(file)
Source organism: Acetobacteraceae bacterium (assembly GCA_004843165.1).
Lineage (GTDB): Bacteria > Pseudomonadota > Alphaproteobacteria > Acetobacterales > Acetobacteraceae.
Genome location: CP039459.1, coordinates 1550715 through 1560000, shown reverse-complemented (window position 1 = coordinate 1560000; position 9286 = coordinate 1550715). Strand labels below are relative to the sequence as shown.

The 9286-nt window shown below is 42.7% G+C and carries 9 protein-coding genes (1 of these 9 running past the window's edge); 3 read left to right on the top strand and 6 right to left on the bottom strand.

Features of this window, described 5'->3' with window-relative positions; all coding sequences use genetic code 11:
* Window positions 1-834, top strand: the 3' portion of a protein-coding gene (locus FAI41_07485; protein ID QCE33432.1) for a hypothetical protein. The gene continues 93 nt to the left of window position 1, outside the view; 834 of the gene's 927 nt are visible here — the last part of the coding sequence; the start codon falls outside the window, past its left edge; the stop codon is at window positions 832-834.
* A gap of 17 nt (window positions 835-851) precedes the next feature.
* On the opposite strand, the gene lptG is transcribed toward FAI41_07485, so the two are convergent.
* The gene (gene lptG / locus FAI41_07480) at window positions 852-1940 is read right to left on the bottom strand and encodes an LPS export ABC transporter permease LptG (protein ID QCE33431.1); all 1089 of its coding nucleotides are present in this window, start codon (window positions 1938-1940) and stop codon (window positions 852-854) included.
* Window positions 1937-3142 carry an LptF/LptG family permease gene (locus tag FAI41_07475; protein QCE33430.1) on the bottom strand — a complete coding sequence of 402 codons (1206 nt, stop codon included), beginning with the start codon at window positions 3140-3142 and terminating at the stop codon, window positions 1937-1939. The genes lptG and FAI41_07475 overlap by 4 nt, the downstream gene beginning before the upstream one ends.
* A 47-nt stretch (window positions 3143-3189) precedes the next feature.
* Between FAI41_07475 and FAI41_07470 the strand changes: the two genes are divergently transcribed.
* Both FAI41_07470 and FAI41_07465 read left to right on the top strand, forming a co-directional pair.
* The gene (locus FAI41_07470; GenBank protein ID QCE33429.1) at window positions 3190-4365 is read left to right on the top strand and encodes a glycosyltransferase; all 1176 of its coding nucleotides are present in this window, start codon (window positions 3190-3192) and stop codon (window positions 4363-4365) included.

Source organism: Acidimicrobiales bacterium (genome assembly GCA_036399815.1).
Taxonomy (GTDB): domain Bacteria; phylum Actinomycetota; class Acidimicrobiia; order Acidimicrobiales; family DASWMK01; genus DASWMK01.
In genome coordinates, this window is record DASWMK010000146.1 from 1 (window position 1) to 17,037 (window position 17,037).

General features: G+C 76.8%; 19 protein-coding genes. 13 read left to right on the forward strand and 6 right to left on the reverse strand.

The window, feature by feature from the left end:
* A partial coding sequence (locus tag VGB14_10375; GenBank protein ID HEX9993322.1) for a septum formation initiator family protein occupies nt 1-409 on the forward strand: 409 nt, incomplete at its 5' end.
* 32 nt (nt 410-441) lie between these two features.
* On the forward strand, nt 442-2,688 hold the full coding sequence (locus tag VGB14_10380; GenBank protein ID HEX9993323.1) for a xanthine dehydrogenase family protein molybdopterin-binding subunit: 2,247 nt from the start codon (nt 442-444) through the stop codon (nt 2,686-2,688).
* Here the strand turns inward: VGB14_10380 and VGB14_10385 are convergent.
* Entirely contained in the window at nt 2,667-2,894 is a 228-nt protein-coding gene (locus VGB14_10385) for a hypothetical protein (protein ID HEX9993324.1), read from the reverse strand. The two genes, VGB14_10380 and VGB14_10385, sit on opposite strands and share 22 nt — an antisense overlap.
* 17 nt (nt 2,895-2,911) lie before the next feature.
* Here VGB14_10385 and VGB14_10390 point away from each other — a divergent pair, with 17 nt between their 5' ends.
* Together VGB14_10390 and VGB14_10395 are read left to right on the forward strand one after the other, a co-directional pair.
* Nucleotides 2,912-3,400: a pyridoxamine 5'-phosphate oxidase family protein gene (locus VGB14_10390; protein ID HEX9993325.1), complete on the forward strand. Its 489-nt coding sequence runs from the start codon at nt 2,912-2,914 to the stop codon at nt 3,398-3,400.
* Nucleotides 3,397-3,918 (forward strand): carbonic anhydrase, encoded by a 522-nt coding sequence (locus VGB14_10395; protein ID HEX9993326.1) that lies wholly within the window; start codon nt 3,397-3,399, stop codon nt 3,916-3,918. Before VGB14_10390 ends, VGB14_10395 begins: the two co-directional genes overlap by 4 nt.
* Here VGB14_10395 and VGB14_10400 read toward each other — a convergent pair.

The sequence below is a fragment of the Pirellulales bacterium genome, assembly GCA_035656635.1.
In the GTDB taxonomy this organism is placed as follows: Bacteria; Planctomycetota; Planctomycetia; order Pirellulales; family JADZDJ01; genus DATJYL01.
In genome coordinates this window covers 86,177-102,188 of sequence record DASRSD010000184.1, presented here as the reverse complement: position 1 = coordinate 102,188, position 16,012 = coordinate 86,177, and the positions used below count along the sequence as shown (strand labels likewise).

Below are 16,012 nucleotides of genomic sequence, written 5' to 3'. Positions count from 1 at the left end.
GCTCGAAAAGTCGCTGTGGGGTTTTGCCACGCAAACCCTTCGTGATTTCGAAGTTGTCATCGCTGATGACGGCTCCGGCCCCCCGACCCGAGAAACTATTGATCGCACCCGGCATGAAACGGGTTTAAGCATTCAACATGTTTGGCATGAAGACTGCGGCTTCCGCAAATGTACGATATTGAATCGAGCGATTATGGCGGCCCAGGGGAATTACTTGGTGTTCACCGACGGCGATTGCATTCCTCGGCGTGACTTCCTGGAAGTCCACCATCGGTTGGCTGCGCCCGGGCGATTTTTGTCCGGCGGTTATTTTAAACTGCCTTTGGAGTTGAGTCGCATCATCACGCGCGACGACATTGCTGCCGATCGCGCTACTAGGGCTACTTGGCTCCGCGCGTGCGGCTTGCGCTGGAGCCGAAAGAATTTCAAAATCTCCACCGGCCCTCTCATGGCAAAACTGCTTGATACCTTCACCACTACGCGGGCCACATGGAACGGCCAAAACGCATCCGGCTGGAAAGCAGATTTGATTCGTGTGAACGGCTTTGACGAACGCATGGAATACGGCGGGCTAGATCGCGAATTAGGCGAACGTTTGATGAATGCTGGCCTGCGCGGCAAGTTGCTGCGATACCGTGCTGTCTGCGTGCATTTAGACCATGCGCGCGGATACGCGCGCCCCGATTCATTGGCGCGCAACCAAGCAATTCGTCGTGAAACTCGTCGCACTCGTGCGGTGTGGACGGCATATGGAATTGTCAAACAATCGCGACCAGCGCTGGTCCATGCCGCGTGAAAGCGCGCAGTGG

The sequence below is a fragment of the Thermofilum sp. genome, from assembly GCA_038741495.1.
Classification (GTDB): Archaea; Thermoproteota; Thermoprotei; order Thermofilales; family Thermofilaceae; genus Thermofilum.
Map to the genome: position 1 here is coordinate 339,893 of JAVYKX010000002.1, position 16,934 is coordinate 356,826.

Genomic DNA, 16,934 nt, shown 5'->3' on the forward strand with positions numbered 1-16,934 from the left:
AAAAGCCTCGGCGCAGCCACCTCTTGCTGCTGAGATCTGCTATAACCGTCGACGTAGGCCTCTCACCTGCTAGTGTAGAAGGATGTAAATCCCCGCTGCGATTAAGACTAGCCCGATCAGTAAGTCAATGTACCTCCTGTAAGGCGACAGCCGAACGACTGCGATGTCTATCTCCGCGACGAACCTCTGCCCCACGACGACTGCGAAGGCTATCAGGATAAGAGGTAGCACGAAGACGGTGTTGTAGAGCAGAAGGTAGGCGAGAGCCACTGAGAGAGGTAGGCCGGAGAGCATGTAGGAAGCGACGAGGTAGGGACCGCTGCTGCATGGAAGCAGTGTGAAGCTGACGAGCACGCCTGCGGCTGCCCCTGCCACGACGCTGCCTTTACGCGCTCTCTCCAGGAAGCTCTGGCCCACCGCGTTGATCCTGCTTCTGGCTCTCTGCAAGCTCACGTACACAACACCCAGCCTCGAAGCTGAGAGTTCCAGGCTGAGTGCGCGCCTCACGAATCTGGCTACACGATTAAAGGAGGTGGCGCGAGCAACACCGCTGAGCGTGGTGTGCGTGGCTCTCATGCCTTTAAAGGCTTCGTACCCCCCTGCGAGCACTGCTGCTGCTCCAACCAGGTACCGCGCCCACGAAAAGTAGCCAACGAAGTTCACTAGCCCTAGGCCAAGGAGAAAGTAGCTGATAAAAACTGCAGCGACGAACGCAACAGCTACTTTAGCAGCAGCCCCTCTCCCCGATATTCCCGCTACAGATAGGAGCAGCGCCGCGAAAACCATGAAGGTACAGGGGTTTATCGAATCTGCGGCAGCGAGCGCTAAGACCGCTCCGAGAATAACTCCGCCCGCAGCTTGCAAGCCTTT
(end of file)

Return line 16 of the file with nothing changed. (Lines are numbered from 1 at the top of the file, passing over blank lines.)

Taxonomy (GTDB): domain Bacteria; phylum Actinomycetota; class Acidimicrobiia; order Acidimicrobiales; family DASWMK01; genus DASWMK01.